By Brian German
A team of ten researchers looked closely at cattle grazing in California and determined that the practice has a great deal of potential in combatting catastrophic wildfires. Cattle are exceptionally efficient at reducing the amount of fine fuels that may be present that present hazards for wildfire if left unattended. The team first set out to understand how many cattle were in California and what their current consumption rate was.
“In 2017 there were 1.8 million beef cattle grazing rangelands across California. Those 1.8 million beef cattle were consuming about 11.6 billion pounds of fuel in 2017. So, it’s quite a large amount of fuel or forage that cattle are consuming across our state,” said Devii Rao, Cooperative Extension Livestock and Natural Resources Advisor serving San Benito, Monterey, and Santa Cruz counties. “I think what this research gets us to really think about is how can we use grazing as a targeted tool to improve public safety and in many situations improve our grassland habitat conservation goals.”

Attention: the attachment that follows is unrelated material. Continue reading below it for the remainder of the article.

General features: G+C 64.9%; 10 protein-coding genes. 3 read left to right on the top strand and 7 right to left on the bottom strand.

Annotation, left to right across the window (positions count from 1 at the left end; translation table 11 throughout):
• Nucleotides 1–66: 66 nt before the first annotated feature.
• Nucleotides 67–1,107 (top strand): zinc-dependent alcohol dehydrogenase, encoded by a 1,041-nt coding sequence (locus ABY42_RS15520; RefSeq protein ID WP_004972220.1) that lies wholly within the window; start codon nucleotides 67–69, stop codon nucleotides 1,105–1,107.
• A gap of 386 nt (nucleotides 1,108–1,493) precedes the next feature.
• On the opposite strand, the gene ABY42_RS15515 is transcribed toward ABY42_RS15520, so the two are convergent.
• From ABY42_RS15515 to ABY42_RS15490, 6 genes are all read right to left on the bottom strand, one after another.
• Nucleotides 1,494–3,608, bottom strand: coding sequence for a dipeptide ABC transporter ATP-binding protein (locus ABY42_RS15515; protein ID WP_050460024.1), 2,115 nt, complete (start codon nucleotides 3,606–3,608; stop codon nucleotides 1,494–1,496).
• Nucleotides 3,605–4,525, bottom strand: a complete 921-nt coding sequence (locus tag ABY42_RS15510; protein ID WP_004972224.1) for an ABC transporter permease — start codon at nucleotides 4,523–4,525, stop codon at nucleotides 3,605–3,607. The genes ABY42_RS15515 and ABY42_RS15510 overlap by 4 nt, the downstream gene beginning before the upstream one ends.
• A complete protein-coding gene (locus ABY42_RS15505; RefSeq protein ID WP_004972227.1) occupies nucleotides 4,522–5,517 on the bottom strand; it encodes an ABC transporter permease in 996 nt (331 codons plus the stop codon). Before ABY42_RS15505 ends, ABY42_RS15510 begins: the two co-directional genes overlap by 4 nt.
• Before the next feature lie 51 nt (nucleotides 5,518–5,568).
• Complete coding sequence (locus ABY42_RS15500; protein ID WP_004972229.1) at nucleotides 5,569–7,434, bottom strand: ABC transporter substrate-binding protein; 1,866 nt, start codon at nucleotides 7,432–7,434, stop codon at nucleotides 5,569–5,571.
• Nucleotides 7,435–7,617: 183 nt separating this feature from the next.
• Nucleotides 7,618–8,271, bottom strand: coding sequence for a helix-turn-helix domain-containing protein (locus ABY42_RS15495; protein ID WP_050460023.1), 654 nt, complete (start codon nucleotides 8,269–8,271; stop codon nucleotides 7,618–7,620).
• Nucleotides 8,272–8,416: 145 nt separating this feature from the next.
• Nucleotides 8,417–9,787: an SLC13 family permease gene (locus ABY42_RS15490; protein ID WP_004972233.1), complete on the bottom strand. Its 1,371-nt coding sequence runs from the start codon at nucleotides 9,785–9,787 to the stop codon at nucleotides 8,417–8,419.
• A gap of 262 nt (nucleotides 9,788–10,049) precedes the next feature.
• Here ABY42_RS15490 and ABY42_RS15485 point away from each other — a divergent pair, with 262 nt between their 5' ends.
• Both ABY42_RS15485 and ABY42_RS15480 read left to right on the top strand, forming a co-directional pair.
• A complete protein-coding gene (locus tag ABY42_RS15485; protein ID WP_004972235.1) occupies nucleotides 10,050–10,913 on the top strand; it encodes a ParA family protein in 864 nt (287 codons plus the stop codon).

The research project, ‘Benefits of Cattle Grazing for Reducing Fire Fuels and Fire Hazard,’ was made possible through a grant from the California Cattle Council. The team used information from 2017 because it was the most current and comprehensive dataset available. Cattle grazing takes place in every county across the state aside from San Francisco. Cattle consume different levels of forage or fine fuels depending on the region. Rao explained that averaging for all regions across the state showed that cattle were consuming approximately 600 pounds of forage per acre. “Meaning they’re reducing almost 600 pounds per acre of fine fuels across our state on average,” Rao noted.
The research project highlights the value that cattle grazing can have for reducing fire fuels. Rao hopes that it will cause ranchers to start thinking more crucially about incorporating fuel reduction goals into grazing management plans. There is also an opportunity to increase grazing in high-fuel areas in and around the wildland-urban interface.
“I think there’s really a win-win-win opportunity here,” said Rao. “That triple win would be increasing fuel reduction and improving safety. In many situations, by grazing, we can actually achieve grassland habitat conservation goals. That third win would be increasing the financial sustainability of ranching by expanding the number of opportunities for ranchers to graze.”